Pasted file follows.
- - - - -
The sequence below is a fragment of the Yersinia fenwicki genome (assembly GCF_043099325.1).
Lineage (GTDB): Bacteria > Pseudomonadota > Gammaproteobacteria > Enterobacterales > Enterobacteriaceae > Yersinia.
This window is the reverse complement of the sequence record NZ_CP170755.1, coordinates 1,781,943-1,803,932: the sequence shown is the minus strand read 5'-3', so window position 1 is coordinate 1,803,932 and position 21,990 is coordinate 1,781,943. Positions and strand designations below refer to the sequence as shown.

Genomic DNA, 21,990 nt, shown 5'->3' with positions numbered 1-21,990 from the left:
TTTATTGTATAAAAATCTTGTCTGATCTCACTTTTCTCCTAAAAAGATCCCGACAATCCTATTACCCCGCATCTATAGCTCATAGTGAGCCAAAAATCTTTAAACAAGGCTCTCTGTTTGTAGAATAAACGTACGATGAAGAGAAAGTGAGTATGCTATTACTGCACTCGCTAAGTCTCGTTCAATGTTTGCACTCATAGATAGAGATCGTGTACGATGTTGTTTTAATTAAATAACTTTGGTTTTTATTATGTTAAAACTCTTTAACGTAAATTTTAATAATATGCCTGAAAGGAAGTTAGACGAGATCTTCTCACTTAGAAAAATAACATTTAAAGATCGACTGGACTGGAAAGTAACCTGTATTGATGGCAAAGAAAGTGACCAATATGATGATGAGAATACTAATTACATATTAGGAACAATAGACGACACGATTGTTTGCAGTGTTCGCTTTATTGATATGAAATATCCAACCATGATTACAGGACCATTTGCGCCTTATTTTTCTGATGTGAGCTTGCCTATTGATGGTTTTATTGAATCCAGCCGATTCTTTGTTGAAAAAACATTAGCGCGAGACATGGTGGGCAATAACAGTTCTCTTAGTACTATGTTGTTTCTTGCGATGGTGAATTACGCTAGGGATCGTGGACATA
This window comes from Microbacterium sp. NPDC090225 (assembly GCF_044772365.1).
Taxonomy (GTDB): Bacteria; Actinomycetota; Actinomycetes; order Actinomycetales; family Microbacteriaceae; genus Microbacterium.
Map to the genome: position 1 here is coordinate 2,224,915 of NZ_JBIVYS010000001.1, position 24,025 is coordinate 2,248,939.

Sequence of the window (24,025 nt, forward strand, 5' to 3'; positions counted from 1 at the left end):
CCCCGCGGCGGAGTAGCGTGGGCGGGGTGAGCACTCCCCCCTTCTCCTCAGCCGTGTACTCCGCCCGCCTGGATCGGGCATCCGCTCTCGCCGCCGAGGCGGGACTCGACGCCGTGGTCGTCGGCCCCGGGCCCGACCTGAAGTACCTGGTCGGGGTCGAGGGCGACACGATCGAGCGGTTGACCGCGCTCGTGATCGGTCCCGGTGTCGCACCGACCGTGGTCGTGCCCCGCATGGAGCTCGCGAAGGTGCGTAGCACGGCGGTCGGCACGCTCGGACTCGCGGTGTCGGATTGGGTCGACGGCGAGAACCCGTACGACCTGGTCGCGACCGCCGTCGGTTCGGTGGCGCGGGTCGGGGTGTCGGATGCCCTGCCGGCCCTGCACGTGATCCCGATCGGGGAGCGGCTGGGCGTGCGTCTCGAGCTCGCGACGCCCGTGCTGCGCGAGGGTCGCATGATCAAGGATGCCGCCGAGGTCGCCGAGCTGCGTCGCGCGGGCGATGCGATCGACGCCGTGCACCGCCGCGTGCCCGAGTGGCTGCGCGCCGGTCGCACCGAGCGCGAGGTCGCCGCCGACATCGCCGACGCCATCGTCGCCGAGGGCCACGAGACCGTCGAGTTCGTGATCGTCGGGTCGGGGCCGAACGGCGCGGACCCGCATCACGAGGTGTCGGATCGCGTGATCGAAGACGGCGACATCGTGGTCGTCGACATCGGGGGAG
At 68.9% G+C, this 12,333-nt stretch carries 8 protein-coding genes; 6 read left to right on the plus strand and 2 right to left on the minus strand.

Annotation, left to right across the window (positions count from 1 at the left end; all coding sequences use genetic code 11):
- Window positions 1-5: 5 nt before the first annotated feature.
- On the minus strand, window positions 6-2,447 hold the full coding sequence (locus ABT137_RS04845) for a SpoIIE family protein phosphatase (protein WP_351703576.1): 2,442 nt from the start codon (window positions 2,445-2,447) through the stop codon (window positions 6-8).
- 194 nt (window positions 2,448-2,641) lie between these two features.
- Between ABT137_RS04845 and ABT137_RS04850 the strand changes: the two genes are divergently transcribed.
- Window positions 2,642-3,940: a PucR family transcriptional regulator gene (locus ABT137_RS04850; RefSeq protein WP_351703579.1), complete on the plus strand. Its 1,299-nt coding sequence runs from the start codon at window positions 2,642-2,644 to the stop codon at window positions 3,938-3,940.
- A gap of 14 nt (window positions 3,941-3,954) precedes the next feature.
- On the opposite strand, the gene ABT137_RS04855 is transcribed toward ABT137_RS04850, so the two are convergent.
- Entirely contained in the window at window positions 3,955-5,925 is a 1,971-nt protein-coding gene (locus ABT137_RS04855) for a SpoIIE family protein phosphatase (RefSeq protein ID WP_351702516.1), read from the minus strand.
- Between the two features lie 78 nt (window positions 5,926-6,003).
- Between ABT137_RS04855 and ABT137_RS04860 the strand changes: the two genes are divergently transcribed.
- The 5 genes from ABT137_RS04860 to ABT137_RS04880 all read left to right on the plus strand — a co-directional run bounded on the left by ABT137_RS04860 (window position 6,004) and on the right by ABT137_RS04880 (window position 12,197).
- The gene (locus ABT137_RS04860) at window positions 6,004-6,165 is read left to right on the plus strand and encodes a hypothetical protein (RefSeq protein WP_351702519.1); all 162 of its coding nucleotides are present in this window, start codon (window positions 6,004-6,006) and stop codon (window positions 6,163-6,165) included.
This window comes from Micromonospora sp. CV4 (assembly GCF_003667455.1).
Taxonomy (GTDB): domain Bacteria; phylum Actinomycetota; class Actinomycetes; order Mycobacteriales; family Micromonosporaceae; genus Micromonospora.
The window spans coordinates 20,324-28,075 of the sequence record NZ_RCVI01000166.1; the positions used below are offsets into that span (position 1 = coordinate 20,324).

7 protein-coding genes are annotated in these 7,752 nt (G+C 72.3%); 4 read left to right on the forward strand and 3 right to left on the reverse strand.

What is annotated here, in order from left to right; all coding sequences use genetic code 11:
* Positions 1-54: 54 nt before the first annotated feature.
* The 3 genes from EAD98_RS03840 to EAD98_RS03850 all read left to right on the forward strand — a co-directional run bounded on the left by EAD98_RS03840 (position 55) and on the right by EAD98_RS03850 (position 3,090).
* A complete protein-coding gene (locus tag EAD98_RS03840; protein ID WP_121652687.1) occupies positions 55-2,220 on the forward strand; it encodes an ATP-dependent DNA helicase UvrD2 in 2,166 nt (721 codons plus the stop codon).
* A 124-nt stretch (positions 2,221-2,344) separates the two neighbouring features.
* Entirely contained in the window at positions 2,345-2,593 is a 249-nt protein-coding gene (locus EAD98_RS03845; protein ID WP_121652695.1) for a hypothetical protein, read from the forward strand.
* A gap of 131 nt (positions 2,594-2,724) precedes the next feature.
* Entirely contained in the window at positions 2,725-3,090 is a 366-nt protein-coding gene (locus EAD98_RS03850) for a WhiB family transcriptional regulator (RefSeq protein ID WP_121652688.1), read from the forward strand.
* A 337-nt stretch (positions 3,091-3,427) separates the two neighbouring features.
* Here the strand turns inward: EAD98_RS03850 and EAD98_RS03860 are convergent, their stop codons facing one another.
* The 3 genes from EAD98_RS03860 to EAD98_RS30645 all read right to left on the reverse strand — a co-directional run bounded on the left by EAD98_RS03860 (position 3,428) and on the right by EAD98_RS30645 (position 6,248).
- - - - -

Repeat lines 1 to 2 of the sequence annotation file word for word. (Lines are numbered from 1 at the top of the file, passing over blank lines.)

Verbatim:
The sequence below is a fragment of the Yersinia fenwicki genome (assembly GCF_043099325.1).
Lineage (GTDB): Bacteria > Pseudomonadota > Gammaproteobacteria > Enterobacterales > Enterobacteriaceae > Yersinia.